Published: Wed, July 11, 2018
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Starbucks is officially going strawless

Starbucks is officially going strawless

Hyatt Hotels said Monday it will stop offering plastic straws and picks to customers at its 700 hotels, unless they specifically ask for one.

In its place, Starbucks will cap cold beverages with a special lid that doesn't require the use of a straw.

The coffee company plans to offer a newly designed recyclable strawless lid at its 28,000 company operated and licensed locations, as well as straws made from alternative materials like compostable plastic and paper for customers who need or want a straw.

The strawless lids will be rolled out to Seattle and Vancouver this fall, and then slowly arrive across the USA and Canada in the 2019.

The decision was applauded by the World Wildlife Fund and the Ocean Conservancy following the press release issued by Starbucks announcing the move. The potential harm of ocean waste, particularly from plastic straws, drew widespread attention after a 2015 YouTube video of a sea turtle with a straw up its nostril went viral.

What do you think about companies banning plastic straws?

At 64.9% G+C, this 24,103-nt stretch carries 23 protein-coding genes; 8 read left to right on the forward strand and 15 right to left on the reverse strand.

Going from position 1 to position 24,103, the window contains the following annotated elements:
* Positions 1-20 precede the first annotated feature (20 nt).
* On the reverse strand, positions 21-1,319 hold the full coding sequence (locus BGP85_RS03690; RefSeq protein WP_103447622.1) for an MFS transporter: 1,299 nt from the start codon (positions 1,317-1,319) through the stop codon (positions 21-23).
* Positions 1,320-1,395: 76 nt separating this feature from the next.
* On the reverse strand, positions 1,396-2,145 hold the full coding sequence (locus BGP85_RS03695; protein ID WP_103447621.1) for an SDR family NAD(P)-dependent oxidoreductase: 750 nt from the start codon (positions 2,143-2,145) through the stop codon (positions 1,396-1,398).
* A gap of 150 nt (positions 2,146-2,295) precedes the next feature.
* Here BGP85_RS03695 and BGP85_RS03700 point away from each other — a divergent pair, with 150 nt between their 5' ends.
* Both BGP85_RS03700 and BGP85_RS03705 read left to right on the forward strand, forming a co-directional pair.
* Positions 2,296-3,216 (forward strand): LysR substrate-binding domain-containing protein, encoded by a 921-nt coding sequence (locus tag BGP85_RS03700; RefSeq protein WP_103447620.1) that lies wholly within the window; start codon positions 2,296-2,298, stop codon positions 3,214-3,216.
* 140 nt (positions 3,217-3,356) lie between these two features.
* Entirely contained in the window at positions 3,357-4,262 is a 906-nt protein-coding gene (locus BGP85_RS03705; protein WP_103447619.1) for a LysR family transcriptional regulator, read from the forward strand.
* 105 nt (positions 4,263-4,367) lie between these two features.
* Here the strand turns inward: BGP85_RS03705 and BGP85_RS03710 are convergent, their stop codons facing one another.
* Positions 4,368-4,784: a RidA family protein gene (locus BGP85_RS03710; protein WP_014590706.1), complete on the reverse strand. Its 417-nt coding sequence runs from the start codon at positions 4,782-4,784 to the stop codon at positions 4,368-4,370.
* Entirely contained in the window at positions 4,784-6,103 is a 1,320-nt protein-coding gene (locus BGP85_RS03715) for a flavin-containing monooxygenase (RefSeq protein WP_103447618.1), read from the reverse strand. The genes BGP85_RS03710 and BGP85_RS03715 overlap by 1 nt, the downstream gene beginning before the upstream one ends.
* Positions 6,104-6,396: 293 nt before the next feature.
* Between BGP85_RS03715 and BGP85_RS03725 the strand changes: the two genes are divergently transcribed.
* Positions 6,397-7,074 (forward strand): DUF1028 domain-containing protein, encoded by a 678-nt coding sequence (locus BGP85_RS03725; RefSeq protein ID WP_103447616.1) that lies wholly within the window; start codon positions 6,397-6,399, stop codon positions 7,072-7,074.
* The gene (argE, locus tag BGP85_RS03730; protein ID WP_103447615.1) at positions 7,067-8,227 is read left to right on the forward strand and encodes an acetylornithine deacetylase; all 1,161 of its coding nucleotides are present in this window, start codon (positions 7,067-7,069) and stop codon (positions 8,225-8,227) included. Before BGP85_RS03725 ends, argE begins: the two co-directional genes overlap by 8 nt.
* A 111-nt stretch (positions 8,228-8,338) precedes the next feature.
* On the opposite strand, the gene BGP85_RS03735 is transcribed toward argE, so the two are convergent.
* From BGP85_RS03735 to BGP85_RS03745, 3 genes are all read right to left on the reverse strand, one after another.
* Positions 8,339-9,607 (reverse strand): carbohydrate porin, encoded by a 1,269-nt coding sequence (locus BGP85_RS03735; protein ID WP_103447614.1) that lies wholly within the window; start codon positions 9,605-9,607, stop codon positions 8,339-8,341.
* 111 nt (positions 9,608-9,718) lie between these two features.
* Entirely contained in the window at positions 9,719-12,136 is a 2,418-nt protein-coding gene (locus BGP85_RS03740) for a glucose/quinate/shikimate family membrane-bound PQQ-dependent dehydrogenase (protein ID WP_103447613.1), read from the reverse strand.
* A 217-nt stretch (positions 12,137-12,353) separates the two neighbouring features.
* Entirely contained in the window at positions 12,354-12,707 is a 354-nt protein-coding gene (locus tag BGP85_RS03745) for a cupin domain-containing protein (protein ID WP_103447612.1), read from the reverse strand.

For customers like Sarah Martincic of Oley Township, the new strawless lids are a convenient solution to a pressing problem.

"Starbucks is finally drawing a line in the sand and creating a mould for other large brands to follow", said Chris Milne, director of packaging sourcing. It will become the standard for all iced coffee, tea and espresso beverages.

Engineers successfully developed a "cleaner, less-ridged version of a hot cup lid", and decided to make it the standard for all iced drinks except the Frappuccino, totally phasing out straws by the year 2020.

While Starbucks should be commended for taking the lead among global chain retailers of coffee, this is a mere baby step up a steep, tall mountain made of single-use waste. Those cups have a polyethylene lining that can contaminate the paper recycling stream. Starbucks said it has committed more than $10 million to this initiative so far.

McDonald's is investigating an alternative to straws and started a test in the United Kingdom last month.

In a move meant to cut back on waste, the global coffee giant said Monday that it would eliminate plastic straws from its more than 28,000 locations globally by 2020.

Also read: Why are 8,000 Starbucks locations closing this afternoon?

That compares to less than 20,000 in 2013, about 15,000 in 2007 and about 3,500 in 2000.

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